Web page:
Gorgonzola is great in rissotto, adds a nice tang to mini onion tarts, and can really lift up a salad especially if paired with something like apple. But what is Gorgonzola cheese ? How does it get its taste and what’s the difference between Gorgonzola and bleu cheese ?
What is Gorgonzola ?
Gorgonzola comes from the Northern region of Italy. It originated in the town Gorgonzola, but today it is mainly associated with the two northern regions of Lombardy and Piedmont.
Strictly speaking it is a member of the Stracchino family of cheese but is commonly referred to as a blue cheese. It is off-white to light yellow in color and like other bleu cheeses it has a series of blue veins running through it. However the veins can vary from blue to a olive/dark green, typical of most bleu cheeses.
Gorgonzola has a nutty taste and depending on its age it can have a flavor profile that ranges from mild to sharp. Texture wise it has a light crumbly structure and is perfect for crumbling over salads or even as a melting cheese, but not quite as good a melting cheese as some of the Swiss cheeses like Emmental or Gruyère.
Once in your mouth it melts beautifully and really makes your mouth water. A young Gorgonzola will have a mild and sweet flavor. Like a lot of other cheeses that flavor as it matures will change to a stronger, sharper taste.
How is Gorgonzola Made ?
Gorgonzola is made from whole un-skimmed cows milk. It follows the typical cheese making process. The milk is heated and for Gorgonzola Penicillium Roqueforti is added along with a starter. The milk mixture is continually stirred throughout the process. Once the rennet is added cheese curds begin to slowly form. When the curds are fully formed they are separated from the remaining whey and then added to a press to form the large cheese wheels we are all familiar with.
Once the wheels have been properly formed the are usually covered in a coarse sea salt, however this may vary from producer to producer. After they have spent about a week in a controlled environment it is time to start creating the blue veins that give bleu cheeses their distinctive look and flavor. Long thin sticks or metal spikes are then forced into the cheese to allow air into the inside. These airways then allow the mold to form and give the cheese its blue, veined appearance.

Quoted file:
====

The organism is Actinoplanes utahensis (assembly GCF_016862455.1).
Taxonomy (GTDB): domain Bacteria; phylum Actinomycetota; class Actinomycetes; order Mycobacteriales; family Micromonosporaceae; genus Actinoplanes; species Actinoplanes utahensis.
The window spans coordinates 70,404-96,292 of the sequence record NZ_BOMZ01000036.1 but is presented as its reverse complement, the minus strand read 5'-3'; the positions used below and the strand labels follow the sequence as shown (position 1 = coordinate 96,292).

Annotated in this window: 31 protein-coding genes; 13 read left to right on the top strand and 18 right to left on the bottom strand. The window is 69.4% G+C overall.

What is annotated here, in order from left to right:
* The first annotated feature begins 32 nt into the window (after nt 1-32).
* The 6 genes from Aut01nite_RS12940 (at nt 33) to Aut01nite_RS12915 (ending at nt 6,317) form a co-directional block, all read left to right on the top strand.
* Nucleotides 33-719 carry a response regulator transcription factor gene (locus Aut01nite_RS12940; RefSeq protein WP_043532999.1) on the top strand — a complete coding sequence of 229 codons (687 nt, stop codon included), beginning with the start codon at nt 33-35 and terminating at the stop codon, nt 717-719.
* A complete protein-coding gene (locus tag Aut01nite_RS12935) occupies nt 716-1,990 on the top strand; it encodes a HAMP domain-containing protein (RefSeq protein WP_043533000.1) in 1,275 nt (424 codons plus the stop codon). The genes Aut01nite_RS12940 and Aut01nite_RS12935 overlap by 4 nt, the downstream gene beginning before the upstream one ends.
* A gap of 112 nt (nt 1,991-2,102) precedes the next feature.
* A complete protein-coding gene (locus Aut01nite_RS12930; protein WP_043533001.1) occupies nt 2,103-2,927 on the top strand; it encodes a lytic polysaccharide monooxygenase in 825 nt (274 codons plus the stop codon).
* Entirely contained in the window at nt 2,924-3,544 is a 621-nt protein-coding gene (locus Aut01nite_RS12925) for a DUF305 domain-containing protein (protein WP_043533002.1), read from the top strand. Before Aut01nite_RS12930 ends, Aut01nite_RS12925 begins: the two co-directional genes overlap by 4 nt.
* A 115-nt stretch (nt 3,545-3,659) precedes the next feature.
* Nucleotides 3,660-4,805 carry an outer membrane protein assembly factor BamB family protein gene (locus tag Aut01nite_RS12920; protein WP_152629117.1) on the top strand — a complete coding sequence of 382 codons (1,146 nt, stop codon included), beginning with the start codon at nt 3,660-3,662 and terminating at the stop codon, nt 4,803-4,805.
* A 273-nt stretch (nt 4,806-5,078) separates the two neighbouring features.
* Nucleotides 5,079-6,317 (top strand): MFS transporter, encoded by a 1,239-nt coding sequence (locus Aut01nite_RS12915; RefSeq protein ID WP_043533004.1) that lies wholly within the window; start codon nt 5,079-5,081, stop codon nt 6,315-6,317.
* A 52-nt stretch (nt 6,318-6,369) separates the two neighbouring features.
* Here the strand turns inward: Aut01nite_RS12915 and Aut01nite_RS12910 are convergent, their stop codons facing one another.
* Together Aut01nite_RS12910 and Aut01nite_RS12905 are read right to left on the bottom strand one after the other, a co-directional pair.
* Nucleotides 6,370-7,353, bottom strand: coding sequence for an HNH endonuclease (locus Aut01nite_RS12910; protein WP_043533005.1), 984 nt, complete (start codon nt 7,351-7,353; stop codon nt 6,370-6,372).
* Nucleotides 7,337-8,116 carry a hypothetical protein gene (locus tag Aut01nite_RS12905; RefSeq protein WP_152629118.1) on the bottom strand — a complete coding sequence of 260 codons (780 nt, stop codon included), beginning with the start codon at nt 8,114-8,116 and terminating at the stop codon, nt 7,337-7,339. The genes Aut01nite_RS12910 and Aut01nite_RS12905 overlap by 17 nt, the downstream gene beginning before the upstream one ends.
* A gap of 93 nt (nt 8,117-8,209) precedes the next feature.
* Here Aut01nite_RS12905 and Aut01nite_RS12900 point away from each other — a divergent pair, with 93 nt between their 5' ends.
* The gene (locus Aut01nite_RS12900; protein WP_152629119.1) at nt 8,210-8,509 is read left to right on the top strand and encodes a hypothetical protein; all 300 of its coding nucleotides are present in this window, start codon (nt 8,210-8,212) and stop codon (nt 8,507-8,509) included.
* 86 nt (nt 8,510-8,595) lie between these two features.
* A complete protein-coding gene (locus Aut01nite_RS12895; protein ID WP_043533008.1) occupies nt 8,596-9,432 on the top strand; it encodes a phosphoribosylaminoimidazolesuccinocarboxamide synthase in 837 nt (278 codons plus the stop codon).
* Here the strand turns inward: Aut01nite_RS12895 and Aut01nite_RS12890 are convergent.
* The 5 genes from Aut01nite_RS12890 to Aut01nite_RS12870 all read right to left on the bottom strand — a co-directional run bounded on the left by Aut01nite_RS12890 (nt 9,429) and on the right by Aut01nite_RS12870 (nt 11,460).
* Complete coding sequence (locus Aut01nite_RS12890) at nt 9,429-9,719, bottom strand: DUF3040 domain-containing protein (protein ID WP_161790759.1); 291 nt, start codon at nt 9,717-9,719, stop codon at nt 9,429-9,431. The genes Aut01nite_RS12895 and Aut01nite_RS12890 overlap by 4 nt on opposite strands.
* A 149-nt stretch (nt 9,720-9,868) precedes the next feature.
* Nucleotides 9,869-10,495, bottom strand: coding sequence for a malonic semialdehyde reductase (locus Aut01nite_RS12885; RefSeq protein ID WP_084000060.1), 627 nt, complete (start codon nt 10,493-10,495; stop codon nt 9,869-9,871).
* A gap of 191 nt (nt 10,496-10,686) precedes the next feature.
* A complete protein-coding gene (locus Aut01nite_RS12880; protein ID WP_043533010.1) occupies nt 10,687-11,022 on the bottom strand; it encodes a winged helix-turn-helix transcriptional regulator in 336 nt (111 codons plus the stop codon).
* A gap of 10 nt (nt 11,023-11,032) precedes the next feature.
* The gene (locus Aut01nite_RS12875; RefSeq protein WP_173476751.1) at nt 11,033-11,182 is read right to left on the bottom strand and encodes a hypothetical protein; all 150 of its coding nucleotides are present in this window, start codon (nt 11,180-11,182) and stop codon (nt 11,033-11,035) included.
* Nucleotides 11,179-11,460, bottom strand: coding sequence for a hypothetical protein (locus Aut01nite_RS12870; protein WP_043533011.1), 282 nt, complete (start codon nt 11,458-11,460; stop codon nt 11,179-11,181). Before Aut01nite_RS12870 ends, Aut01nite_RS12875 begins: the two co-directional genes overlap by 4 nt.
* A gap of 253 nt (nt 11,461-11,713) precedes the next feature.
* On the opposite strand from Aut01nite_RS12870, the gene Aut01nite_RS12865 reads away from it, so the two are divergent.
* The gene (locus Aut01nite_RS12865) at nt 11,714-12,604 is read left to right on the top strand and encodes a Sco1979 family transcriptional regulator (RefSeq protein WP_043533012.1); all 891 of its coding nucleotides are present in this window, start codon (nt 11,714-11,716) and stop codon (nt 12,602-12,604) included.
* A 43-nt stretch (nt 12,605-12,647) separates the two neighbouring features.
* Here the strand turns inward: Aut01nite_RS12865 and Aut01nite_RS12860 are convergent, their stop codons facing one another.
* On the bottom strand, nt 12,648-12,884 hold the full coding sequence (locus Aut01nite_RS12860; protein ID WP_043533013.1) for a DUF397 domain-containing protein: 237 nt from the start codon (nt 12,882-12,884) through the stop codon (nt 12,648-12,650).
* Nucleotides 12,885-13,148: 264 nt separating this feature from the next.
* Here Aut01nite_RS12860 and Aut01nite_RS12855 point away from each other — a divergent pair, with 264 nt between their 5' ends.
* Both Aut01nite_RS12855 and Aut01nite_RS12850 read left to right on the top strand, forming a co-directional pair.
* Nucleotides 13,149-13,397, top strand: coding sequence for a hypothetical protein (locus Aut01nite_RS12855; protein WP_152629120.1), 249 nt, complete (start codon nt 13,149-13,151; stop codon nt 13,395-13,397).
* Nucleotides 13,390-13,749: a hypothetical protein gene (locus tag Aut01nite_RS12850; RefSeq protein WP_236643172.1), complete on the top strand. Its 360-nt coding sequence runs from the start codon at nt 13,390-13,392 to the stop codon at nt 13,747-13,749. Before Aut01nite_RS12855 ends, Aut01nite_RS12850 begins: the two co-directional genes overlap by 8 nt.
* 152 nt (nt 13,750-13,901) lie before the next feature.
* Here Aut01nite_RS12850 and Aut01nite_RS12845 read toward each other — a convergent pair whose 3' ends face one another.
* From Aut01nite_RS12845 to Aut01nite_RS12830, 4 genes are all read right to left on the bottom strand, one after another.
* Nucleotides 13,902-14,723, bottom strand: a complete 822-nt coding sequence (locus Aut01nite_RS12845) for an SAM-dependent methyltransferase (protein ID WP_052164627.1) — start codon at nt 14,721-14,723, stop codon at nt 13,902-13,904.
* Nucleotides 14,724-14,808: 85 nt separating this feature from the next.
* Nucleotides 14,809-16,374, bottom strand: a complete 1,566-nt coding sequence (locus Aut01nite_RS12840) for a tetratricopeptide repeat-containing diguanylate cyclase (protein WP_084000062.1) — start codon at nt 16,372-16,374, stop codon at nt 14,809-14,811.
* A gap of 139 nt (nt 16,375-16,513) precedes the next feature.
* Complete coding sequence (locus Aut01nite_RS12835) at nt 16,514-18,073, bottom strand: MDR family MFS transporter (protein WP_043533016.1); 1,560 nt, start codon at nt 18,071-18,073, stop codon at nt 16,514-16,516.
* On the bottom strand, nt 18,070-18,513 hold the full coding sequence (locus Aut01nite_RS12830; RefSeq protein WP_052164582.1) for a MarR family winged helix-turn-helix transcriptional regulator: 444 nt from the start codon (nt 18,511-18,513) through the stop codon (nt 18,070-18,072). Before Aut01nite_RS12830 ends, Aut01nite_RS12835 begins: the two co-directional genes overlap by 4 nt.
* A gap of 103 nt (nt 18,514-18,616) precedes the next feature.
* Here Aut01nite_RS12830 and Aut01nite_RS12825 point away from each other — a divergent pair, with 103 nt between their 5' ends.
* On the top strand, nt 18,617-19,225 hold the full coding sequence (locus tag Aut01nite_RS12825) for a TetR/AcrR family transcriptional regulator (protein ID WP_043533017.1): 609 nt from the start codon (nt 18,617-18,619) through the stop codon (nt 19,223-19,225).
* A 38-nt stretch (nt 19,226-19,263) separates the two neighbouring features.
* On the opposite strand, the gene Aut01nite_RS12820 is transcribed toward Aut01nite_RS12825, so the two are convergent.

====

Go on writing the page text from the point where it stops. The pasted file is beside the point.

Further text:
A Gorgonzola cheese wheel is usually aged for about three or four months. During the aging process the cheese wheels need to be turned regularly to allow an even flow of air over all sides and to stop all of the moisture from being pulled to the bottom side of the cheese.
There are two main varieties of Gorgonzola each with its own unique flavor Dolce, Piccante. Piccante is also called Montagna just so you do not get confused between the two. There may also be lesser known regional variations within Italy but for the most art the following two are what you are most likely to encounter.
Dolce in Italian means sweet so the Gorgonzola Dolce is the sweeter of the two. The sweetness is due to it being a younger cheese i.e it is only matured for about two months before being sold. This shorter maturing time stops the cheese developing the sharper taste that is usually associated with an older or Piccante Gorgonzola.
Gorgonzola Piccante is the older more mature version of Gorgonzola cheese. It is also referred to as Montagna. It was previously referred to as Naturale or Stagionato which can lead to some confusion. Ultimately the best way to remember it all is that anything other than Gorgonzola Dolce is the more mature version and it will have a sharper taste. The Piccante has deeper colored veins than its younger sibling and much stronger odor that is certainly more pungent.
What is Gorgonzola Cheese Like to Cook With ?
Gorgonzola makes for both a great table cheese and as a pretty good cooking/melting cheese if you really want to a bit of sharpness to your dish. Like any sharp cheese it is a perfect match to something that is a little sweeter and can really help to balance a dish because of this contrast. It is also great if combined on a pizza that has a particularly strong and oily meat on it Chorizo or Pepperoni and it can add a lot of flavor to any vegetarian dish.
What cheeses make for a good Gorganzola replacement? Quite a few Bleu cheeses can be a good substitute for Gorgonzola. Blue Cheese(Maytag Blue) or any other cheese that has a high mold vein component like Roquefort or Stilton. Just bear in mind that Stilton is considerably sweeter than Gorgonzola and more expensive so you may want to take that into consideration.